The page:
Everyone has a story.

And when you know someone’s story, it changes everything, doesn’t it? Your friends who act certain ways, ways which would annoy you if they were from a stranger, are given grace because you know them. You understand them. He acts that way because of this. And she does those things because of that. You understand. Everyone who knows them understands. It’s the strangers, though…

When we come to the realization that everyone has a story, it changes how we treat people. ...because there’s a story, there is grace.


If only I can remember this lesson the next time I see someone acting in a way I don't "approve" of--and exchange judgment for grace.

3 comments:

Kelly said...

Hi Amy!
I just wanted you to know I've been praying for you a lot! I like this post. It hits home.

Love ya!

Cathy said...

Great post...a few years ago I came to really understand what grace is about and how, as God has extended grace to me, I should extend it to others. In fact at the time I realized what the idea of "gracious living" was all about. I'd thought it was about an elegant home with all the acoutrements, or having perfect manners in any given situation...but finally understood it was an hospitable home, a charitable manner, where "grace" was the rule. I discovered I can be gracious wherever I go...in the line at the grocery store, behind the steering wheel of my car..you get the idea...grace is giving, extending to others that good "thing" that perhaps they may not deserve, but because of love, which thinks no evil, i.e. gives the benefit of the doubt, you extend "it", ie. grace, anyway....remembering "that while we were YET sinners...Christ died for us!!"...how can we do less if we are His disciple? But on the flipside, while being gracious comes from a place of love and "strenth", we must be wise as serpents and harmless as doves, and assess all situations and not allow ourselves to be taken advantage of...mind you I said "taken"...when we give someone the advantage, as an extension of grace, then it is of our free will...but in our effort to extend grace we must also not be foolish...we must dispense grace wisely...there is a time to protest or make a complaint, etc. assertively albeit seasoned with grace....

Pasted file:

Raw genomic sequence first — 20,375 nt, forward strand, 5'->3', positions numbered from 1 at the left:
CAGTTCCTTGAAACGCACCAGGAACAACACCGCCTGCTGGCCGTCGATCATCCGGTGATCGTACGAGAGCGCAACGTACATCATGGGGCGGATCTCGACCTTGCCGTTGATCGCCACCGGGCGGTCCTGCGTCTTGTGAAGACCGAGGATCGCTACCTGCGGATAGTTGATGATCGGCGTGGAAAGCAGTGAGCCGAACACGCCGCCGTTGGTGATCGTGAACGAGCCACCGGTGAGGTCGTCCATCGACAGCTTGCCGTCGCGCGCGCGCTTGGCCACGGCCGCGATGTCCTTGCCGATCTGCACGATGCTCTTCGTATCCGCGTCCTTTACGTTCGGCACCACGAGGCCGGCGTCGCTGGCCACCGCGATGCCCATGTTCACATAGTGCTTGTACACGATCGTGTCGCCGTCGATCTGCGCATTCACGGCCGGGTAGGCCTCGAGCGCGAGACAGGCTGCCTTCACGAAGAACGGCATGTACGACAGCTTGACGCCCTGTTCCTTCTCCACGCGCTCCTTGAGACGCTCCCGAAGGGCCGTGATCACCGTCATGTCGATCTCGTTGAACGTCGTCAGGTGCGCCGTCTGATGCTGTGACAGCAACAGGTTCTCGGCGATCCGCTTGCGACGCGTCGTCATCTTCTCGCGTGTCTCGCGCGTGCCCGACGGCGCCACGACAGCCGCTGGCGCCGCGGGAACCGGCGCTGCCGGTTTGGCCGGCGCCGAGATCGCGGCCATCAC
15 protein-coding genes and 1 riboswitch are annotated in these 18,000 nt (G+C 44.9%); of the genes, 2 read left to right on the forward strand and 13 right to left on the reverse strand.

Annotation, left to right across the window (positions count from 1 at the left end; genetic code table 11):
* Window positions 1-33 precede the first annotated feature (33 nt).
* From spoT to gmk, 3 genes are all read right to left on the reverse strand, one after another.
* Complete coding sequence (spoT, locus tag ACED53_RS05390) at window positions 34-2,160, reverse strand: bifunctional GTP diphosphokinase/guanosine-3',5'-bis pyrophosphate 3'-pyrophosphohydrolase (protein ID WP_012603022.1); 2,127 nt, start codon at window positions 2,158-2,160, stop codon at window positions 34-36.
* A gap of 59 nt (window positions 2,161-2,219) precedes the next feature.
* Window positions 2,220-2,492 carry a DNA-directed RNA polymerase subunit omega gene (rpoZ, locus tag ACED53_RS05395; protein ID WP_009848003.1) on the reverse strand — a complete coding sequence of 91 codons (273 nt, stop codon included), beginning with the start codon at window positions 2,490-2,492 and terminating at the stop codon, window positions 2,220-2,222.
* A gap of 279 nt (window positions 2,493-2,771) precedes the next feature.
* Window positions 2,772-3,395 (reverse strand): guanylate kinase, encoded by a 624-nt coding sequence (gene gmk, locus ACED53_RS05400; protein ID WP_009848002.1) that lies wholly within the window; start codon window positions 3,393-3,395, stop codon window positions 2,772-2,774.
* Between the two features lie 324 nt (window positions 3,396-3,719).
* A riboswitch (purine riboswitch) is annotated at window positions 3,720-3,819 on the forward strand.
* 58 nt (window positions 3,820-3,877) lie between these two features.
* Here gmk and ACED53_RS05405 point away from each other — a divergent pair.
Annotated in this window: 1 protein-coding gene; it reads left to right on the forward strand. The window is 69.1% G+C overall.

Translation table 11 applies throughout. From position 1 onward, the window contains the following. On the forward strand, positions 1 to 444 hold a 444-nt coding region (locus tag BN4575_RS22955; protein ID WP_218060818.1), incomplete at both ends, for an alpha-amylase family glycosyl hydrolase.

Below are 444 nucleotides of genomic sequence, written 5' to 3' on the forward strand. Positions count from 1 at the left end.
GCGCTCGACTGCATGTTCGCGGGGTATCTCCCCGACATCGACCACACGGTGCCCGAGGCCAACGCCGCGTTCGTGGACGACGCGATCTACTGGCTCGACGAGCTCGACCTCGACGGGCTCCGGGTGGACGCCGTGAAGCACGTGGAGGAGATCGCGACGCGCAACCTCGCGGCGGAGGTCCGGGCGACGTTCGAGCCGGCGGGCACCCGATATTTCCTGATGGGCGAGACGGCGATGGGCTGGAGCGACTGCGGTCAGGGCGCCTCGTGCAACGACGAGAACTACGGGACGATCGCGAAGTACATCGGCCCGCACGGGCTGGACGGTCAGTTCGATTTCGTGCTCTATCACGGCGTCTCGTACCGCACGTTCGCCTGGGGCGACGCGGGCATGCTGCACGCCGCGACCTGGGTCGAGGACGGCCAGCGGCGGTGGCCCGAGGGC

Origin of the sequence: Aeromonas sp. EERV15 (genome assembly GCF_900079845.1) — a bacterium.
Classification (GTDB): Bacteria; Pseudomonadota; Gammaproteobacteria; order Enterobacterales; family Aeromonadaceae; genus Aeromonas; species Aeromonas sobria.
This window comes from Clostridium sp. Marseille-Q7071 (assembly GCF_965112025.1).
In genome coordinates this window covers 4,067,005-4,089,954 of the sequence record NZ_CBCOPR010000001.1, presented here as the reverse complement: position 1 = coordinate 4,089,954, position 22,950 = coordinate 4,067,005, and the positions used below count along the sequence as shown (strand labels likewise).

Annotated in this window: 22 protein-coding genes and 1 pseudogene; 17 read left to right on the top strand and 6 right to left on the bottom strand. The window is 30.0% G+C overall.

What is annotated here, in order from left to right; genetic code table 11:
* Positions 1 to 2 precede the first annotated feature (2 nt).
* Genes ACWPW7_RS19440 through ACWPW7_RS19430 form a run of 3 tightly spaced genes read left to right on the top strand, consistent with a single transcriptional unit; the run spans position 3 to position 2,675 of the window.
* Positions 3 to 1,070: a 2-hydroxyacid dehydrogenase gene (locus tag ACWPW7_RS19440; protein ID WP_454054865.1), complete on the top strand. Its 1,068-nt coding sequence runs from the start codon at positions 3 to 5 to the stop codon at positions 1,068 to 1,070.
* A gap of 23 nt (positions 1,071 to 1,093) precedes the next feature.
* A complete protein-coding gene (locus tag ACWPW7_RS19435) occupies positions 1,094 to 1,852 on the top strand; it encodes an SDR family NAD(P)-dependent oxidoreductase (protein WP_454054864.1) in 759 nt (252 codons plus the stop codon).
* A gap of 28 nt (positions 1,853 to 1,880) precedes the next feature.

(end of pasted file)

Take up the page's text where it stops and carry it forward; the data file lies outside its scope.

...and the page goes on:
Zoanna said...

Oh, boy, this is such a good post. So good to think about. I too often rationalize why I make judgments (as if judging weren't bad itself by itself). I'm trying to learn to invent "what if" stories to help me love people on the spot rather than judge them.
As in, "what if this is her first day out of physical therapy and she is still afraid of falling? That's why she's shuffling along."
What if his wife was just diagnosed with cancer and his head's in a fog? Maybe that's why he didn't use his blinker. What if her toddler is screming, "I just peed my pants, Mommy!" and she was up all night changing sheets. Mabye that's why she's sitting at the green light. Who knows. Wish I was as gracious in real life as I am on the computer surmising scenarios.
zo